Sorento, Optima Sustain Kia's Steady Growth

2012 Kia Optima superbowl2012

As bigger brother Hyundai takes center stage with the media and the public, Kia's blossoming is just as impressive, if not as acclaimed. Kia — which, in Korean, means "to arise or come up out of Asia" — is a dark horse in the auto industry. The carmaker was one of the fastest-growing brands in 2011, and its market share has grown for 17 straight years. "Our goal is to make 2012 our 18th consecutive year," says Tom Loveless, chief of sales at Kia.

The driving forces behind the company's growth are the Kia Sorento, Soul and Optima, according to Loveless. The pace has only picked up in recent years since the Korean automaker built its first U.S plant in 2009.

The Georgia assembly plant builds the latest generation of the Sorento, currently the carmaker's best-seller. Late last year, a $100 million expansion allowed the plant to build 360,000 vehicles a year. That will allow Kia to build 50% of the cars it sells in the United States domestically by the end of 2012, according to Michael Sprague, chief of marketing at Kia.

Kia's estimates pale in comparison to competitors such as Toyota and Honda, which domestically source about 70% and 85% of their vehicles, respectively. But it's far better than Kia's figures from 2011, which closed in on a mere 25%, according to Automotive News.

Sorento construction
The models that will help Kia the most in reaching its new import/U.S.-made balance are the Optima and Sorento. The rest of Kia's models, such as the Soul and Sportage, are built in South Korea. The Optima recently went into production at the U.S. car plant, alongside the Sorento. The move coincides with the Optima becoming Kia's best-selling vehicle for the past two months, and almost all of those models were built in America.

As more shoppers become aware of Kia, the more the brand is cross-shopped with other popular brands like Ford, Toyota and Honda, says Sprague. It wasn't long ago when Hyundai was Kia's largest cross-shopped brand; though independently operated and marketed, Kia is a subsidiary of Hyundai. Today, Hyundai remains among the top five considered brands against Kia, and "more and more Honda and Toyota cross-shops" are accruing, says Sprague.

The NBA and Blake Griffin sponsorships have really helped Kia, says Sprague, and they will continue going forward. The carmaker will also sponsor some motorsports events, including B-spec racing with the Kia Rio. There was also the well-received Super Bowl commercial for the Optima earlier this month.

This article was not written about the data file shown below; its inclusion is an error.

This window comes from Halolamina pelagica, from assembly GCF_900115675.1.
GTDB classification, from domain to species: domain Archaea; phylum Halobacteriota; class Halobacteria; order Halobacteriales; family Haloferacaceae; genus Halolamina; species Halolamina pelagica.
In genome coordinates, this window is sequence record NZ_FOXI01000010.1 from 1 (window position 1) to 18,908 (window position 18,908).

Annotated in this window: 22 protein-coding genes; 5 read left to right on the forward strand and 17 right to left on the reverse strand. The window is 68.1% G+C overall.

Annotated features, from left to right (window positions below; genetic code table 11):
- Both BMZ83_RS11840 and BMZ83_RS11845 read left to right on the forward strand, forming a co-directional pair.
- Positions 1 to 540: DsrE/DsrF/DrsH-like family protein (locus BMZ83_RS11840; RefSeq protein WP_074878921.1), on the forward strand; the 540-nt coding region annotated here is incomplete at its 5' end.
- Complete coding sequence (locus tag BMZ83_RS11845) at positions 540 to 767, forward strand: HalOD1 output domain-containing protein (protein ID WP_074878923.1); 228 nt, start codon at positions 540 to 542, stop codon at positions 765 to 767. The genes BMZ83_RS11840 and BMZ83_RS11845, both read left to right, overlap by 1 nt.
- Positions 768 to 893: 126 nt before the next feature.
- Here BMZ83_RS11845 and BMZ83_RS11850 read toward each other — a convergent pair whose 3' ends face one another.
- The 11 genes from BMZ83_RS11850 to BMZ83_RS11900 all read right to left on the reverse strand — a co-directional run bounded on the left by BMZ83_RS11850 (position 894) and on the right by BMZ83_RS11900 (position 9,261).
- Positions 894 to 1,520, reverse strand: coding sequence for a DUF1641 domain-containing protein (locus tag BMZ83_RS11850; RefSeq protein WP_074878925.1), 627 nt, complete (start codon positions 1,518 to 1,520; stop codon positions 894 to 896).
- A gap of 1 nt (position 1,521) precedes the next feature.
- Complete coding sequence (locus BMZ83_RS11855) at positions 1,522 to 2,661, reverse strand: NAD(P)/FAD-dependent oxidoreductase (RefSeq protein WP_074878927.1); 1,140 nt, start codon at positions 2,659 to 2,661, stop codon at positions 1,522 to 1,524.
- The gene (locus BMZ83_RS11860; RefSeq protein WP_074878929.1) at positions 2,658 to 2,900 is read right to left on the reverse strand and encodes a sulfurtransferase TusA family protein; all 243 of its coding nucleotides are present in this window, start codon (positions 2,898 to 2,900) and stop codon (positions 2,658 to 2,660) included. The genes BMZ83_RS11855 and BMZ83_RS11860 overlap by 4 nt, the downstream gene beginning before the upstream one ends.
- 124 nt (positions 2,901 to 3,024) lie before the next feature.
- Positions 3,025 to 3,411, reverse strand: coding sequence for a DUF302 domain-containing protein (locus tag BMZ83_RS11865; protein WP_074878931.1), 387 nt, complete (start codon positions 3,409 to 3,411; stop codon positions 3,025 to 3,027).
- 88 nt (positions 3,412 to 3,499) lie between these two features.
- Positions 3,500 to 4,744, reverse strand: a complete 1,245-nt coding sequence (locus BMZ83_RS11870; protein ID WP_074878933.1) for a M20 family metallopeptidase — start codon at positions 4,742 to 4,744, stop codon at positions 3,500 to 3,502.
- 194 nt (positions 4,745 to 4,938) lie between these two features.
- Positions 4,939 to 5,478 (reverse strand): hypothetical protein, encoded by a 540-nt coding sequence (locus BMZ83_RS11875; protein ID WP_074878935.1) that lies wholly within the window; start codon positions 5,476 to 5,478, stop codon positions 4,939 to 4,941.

As for the Soul and its singing hamsters, expect the campaign to continue for now, Sprague says.


They need to go find Jeremy Lin to dunk over their newest model. That Blake Griffin dunk was pretty sweet though... I don't know why that qualifies it as a good vehicle...


i wonder if the people cross shopping hyundai and kia realize they are pretty much the same needs to at least get some different engines to better separate them from hyundai...then again the auto press doesn't feel compelled to point out the platform sharing between hyundai/kia the way they do with the domestics (i know..inviting import loving flamers to chime in)


Well, the styling is different.

For example, I'd LOVE a new Rio sedan far more than an Accen sedan.

I'll just probably get a used model when I graduate college next year.


I think the reason American carmakers got the bad rap originally is because they would produce like 4 cars using the same almost everything. Chevy would start if off and then Pontiac would add some plastic cladding, Olds would add some chrome, and then Buick would add some leather and portholes. I think it was the sheer number of them over the years and they were pretty shoddy during a lot of those years too. the Cimmaron really added fuel to that fire also.

I only mention GM because they seemed to do it the most as they were the biggest and the fact that I owned many of the cars I mention. Ford and Chrysler were just as guilty. American carmakers were putting out different brands with some of the same body panels and in many cases the same car with just different headlights and tailights and a little different interiors.

I've owned four Chevys', four Pontiacs, one Oldsmobile and two Buicks. Also had several Fords and one Chrysler.

Hyundai and Kia use distinctly different design for both exterior and interior, standard and optional equipment are somewhat different and the ride is also a little different. I also don't think any of the body panels are the same.

Troy S.

Great post Lance.



i agree that the styling is different, inside and out. a lot of times the only shared panel is the roof, although sometimes the doors as well (last optima/sonata and accent/rio) that wasn't always the case (the accent and rio shared interiors), but they do a good job of visually separating them.

in the 90's, the big 3 were bad. not so much now (except for ford/lincoln).

the relationship between the hyundai and kia models are almost never mentioned, even though the chassis, engines, transmissions, and sometimes suspensions are identical.

i challenge you to find an article here on the veraro that doesn't mention the cruze. hell, sometimes they make up a connect, as has been the case with the equinox and srx.

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